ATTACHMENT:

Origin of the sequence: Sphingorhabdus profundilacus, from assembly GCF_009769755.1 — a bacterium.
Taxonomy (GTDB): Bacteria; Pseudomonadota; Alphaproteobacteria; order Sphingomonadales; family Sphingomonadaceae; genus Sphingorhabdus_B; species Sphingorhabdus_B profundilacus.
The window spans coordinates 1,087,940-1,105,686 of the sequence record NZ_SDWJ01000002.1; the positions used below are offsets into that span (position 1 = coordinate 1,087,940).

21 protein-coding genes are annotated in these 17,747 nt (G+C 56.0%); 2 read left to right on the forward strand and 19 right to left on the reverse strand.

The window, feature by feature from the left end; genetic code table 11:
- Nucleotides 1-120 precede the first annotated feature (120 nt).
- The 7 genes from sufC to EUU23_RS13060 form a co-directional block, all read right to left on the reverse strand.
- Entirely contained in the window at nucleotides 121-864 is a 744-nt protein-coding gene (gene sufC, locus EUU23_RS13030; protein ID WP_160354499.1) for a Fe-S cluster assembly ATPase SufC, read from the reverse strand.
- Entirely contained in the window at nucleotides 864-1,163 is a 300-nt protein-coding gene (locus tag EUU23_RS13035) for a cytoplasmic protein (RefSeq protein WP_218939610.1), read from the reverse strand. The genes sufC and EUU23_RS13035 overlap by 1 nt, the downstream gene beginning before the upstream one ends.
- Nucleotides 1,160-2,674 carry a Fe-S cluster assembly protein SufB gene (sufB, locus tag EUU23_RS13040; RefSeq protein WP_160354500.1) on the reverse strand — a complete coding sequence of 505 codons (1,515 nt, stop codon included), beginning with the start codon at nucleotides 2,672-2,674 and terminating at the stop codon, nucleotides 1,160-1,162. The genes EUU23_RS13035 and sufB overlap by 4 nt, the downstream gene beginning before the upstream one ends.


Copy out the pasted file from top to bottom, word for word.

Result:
Origin of the sequence: Sphingorhabdus profundilacus, from assembly GCF_009769755.1 — a bacterium.
Taxonomy (GTDB): Bacteria; Pseudomonadota; Alphaproteobacteria; order Sphingomonadales; family Sphingomonadaceae; genus Sphingorhabdus_B; species Sphingorhabdus_B profundilacus.
The window spans coordinates 1,087,940-1,105,686 of the sequence record NZ_SDWJ01000002.1; the positions used below are offsets into that span (position 1 = coordinate 1,087,940).

21 protein-coding genes are annotated in these 17,747 nt (G+C 56.0%); 2 read left to right on the forward strand and 19 right to left on the reverse strand.

The window, feature by feature from the left end; genetic code table 11:
- Nucleotides 1-120 precede the first annotated feature (120 nt).
- The 7 genes from sufC to EUU23_RS13060 form a co-directional block, all read right to left on the reverse strand.
- Entirely contained in the window at nucleotides 121-864 is a 744-nt protein-coding gene (gene sufC, locus EUU23_RS13030; protein ID WP_160354499.1) for a Fe-S cluster assembly ATPase SufC, read from the reverse strand.
- Entirely contained in the window at nucleotides 864-1,163 is a 300-nt protein-coding gene (locus tag EUU23_RS13035) for a cytoplasmic protein (RefSeq protein WP_218939610.1), read from the reverse strand. The genes sufC and EUU23_RS13035 overlap by 1 nt, the downstream gene beginning before the upstream one ends.
- Nucleotides 1,160-2,674 carry a Fe-S cluster assembly protein SufB gene (sufB, locus tag EUU23_RS13040; RefSeq protein WP_160354500.1) on the reverse strand — a complete coding sequence of 505 codons (1,515 nt, stop codon included), beginning with the start codon at nucleotides 2,672-2,674 and terminating at the stop codon, nucleotides 1,160-1,162. The genes EUU23_RS13035 and sufB overlap by 4 nt, the downstream gene beginning before the upstream one ends.